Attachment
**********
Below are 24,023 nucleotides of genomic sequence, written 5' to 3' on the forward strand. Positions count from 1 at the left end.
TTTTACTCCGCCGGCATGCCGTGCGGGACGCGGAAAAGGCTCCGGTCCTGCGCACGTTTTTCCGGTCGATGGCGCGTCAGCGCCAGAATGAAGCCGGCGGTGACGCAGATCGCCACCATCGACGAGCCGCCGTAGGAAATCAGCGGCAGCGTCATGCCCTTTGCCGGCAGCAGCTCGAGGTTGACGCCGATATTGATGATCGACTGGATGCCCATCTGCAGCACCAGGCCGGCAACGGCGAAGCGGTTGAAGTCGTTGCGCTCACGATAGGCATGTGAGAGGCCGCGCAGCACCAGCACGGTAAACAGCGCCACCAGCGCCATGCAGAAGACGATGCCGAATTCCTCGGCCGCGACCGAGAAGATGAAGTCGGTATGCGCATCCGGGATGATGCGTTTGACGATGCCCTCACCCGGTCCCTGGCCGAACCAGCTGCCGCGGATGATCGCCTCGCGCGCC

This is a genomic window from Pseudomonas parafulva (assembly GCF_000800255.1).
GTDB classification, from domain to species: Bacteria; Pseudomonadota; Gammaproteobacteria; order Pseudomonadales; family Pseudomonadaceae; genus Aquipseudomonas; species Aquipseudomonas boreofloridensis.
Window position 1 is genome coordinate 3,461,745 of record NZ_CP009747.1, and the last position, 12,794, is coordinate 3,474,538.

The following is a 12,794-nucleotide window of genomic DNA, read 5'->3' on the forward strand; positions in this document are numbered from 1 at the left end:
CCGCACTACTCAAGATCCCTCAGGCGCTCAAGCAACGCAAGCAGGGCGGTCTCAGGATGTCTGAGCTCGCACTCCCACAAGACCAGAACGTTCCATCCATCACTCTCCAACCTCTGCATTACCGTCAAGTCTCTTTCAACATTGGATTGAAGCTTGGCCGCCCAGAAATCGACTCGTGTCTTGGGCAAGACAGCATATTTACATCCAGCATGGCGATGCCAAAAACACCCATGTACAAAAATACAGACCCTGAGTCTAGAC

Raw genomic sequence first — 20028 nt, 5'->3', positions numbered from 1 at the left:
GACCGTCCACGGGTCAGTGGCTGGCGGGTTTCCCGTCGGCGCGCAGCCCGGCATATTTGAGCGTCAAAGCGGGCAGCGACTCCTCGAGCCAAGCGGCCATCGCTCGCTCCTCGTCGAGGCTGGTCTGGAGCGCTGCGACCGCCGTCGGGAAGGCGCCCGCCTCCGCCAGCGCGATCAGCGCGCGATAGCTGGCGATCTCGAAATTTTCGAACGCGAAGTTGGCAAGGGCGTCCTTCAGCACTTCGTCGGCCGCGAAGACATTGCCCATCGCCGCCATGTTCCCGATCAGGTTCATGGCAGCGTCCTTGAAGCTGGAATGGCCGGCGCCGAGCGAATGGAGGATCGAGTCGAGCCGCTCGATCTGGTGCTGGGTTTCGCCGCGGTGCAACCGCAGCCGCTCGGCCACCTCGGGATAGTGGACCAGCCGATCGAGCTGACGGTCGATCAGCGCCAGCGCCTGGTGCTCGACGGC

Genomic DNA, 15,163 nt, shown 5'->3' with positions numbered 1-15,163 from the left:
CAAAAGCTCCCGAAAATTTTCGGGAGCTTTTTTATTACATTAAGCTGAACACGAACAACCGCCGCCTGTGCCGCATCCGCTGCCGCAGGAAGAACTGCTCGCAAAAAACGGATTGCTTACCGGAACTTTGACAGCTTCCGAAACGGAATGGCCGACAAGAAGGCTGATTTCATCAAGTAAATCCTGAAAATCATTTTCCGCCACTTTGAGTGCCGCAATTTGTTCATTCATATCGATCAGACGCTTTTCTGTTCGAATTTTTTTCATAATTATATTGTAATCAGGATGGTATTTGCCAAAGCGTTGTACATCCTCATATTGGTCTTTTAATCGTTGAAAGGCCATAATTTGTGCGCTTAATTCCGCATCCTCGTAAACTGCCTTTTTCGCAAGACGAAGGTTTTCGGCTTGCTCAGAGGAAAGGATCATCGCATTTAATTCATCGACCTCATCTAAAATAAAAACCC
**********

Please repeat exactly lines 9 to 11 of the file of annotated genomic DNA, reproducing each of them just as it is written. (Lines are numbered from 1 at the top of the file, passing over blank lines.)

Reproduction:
GACCGTCCACGGGTCAGTGGCTGGCGGGTTTCCCGTCGGCGCGCAGCCCGGCATATTTGAGCGTCAAAGCGGGCAGCGACTCCTCGAGCCAAGCGGCCATCGCTCGCTCCTCGTCGAGGCTGGTCTGGAGCGCTGCGACCGCCGTCGGGAAGGCGCCCGCCTCCGCCAGCGCGATCAGCGCGCGATAGCTGGCGATCTCGAAATTTTCGAACGCGAAGTTGGCAAGGGCGTCCTTCAGCACTTCGTCGGCCGCGAAGACATTGCCCATCGCCGCCATGTTCCCGATCAGGTTCATGGCAGCGTCCTTGAAGCTGGAATGGCCGGCGCCGAGCGAATGGAGGATCGAGTCGAGCCGCTCGATCTGGTGCTGGGTTTCGCCGCGGTGCAACCGCAGCCGCTCGGCCACCTCGGGATAGTGGACCAGCCGATCGAGCTGACGGTCGATCAGCGCCAGCGCCTGGTGCTCGACGGC

Genomic DNA, 15,163 nt, shown 5'->3' with positions numbered 1-15,163 from the left:
CAAAAGCTCCCGAAAATTTTCGGGAGCTTTTTTATTACATTAAGCTGAACACGAACAACCGCCGCCTGTGCCGCATCCGCTGCCGCAGGAAGAACTGCTCGCAAAAAACGGATTGCTTACCGGAACTTTGACAGCTTCCGAAACGGAATGGCCGACAAGAAGGCTGATTTCATCAAGTAAATCCTGAAAATCATTTTCCGCCACTTTGAGTGCCGCAATTTGTTCATTCATATCGATCAGACGCTTTTCTGTTCGAATTTTTTTCATAATTATATTGTAATCAGGATGGTATTTGCCAAAGCGTTGTACATCCTCATATTGGTCTTTTAATCGTTGAAAGGCCATAATTTGTGCGCTTAATTCCGCATCCTCGTAAACTGCCTTTTTCGCAAGACGAAGGTTTTCGGCTTGCTCAGAGGAAAGGATCATCGCATTTAATTCATCGACCTCATCTAAAATAAAAACCC